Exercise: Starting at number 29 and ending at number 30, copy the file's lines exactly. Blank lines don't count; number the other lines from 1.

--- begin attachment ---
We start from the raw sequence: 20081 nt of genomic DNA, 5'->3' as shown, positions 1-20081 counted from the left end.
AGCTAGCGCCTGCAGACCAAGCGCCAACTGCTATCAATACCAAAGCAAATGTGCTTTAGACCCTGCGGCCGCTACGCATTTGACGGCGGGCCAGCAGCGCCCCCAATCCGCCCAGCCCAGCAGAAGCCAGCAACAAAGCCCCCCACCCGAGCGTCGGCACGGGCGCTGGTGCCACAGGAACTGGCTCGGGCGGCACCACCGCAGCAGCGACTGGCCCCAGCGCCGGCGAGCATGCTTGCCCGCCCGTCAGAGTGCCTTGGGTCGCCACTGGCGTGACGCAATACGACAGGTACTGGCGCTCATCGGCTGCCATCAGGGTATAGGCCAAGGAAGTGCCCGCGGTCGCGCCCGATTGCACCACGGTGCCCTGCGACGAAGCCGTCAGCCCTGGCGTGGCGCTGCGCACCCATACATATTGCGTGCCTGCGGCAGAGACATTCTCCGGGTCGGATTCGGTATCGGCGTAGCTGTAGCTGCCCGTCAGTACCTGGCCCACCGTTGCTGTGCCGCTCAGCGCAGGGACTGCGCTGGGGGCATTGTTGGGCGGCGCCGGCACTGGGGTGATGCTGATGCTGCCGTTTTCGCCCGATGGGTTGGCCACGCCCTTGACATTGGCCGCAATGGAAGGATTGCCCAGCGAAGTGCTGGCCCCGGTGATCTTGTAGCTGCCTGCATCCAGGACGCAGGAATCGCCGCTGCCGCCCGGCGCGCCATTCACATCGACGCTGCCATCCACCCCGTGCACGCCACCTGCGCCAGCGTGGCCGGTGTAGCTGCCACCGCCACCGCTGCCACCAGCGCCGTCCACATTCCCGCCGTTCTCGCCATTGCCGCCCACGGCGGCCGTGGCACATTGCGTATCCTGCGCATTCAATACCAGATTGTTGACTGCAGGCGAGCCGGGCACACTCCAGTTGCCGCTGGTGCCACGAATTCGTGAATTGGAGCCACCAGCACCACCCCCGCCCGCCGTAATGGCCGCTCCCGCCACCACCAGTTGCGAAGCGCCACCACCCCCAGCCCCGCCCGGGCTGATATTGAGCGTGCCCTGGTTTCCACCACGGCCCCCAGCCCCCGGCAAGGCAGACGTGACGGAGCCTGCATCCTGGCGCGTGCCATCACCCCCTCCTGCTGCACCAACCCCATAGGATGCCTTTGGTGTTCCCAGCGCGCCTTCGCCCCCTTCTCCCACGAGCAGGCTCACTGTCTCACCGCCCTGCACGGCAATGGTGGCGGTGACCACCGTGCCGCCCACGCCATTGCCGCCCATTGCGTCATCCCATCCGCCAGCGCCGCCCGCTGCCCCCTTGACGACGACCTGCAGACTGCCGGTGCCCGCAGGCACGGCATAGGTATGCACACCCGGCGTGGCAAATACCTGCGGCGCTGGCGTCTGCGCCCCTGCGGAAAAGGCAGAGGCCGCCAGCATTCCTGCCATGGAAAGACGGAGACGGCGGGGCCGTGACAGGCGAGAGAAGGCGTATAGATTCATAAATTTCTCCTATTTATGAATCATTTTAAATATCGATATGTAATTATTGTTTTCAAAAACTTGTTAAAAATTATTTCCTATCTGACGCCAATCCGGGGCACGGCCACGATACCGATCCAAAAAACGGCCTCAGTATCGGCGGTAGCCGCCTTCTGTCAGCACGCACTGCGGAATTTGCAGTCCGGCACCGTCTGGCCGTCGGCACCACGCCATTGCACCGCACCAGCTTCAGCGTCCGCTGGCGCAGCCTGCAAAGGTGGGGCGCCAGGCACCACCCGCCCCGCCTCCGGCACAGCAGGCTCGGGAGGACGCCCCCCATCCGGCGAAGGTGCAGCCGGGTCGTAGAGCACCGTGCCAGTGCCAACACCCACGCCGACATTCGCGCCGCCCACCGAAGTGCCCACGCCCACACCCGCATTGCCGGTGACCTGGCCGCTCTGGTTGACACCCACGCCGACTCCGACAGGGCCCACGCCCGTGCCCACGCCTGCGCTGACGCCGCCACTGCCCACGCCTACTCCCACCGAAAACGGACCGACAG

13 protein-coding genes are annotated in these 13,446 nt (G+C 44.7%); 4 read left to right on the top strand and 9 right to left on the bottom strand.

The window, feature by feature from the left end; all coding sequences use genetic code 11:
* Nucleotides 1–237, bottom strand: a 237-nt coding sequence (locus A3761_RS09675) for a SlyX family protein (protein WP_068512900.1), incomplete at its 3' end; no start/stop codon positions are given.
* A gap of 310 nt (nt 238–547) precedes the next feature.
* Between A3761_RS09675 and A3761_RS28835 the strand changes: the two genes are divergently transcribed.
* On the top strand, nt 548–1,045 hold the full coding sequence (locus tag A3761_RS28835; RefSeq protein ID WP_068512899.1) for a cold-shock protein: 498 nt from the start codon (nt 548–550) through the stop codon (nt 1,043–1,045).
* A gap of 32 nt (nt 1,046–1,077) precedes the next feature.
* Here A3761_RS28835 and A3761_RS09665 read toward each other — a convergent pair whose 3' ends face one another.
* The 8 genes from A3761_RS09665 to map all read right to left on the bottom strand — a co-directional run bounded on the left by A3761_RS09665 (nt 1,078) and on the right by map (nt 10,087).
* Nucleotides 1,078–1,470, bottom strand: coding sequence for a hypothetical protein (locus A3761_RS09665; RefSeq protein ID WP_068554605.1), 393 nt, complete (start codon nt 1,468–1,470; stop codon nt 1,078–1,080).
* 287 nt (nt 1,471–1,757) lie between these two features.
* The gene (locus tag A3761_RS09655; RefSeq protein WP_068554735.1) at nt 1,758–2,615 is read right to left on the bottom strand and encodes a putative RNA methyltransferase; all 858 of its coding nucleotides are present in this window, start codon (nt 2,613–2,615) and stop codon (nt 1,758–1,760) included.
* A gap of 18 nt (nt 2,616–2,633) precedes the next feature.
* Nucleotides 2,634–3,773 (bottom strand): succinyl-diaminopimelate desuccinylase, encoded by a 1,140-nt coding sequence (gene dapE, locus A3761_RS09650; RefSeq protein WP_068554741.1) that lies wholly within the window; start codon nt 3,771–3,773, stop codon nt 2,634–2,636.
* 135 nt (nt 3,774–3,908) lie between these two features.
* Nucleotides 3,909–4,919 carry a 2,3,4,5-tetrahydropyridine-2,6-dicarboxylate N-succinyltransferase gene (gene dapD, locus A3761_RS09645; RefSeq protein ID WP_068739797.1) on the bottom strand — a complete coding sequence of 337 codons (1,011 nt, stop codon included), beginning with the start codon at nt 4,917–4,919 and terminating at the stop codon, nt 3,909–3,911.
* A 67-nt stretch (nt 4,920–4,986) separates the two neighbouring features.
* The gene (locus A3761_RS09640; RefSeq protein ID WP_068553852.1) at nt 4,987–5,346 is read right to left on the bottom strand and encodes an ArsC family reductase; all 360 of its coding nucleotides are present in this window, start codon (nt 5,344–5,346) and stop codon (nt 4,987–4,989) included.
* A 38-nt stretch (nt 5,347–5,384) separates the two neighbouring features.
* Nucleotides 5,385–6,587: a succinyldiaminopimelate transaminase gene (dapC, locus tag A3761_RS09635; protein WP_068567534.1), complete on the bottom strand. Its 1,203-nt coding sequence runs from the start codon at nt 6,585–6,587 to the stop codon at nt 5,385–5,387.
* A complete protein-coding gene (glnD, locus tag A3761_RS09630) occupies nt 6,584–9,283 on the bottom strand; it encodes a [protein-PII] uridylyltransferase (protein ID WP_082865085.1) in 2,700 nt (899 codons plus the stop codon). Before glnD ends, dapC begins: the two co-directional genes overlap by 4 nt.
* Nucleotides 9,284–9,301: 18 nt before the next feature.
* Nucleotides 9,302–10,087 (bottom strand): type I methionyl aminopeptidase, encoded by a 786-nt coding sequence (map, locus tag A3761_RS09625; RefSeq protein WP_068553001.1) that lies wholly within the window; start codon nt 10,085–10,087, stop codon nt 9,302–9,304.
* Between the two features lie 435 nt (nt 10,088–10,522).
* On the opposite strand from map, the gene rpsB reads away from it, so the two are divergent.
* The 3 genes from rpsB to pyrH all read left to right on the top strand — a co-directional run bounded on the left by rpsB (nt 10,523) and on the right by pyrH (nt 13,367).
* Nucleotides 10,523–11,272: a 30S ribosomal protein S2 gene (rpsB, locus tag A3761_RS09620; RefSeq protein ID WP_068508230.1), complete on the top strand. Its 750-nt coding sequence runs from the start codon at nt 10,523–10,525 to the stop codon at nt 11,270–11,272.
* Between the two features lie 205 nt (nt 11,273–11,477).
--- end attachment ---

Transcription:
* Nucleotides 10,523–11,272: a 30S ribosomal protein S2 gene (rpsB, locus tag A3761_RS09620; RefSeq protein ID WP_068508230.1), complete on the top strand. Its 750-nt coding sequence runs from the start codon at nt 10,523–10,525 to the stop codon at nt 11,270–11,272.
* Between the two features lie 205 nt (nt 11,273–11,477).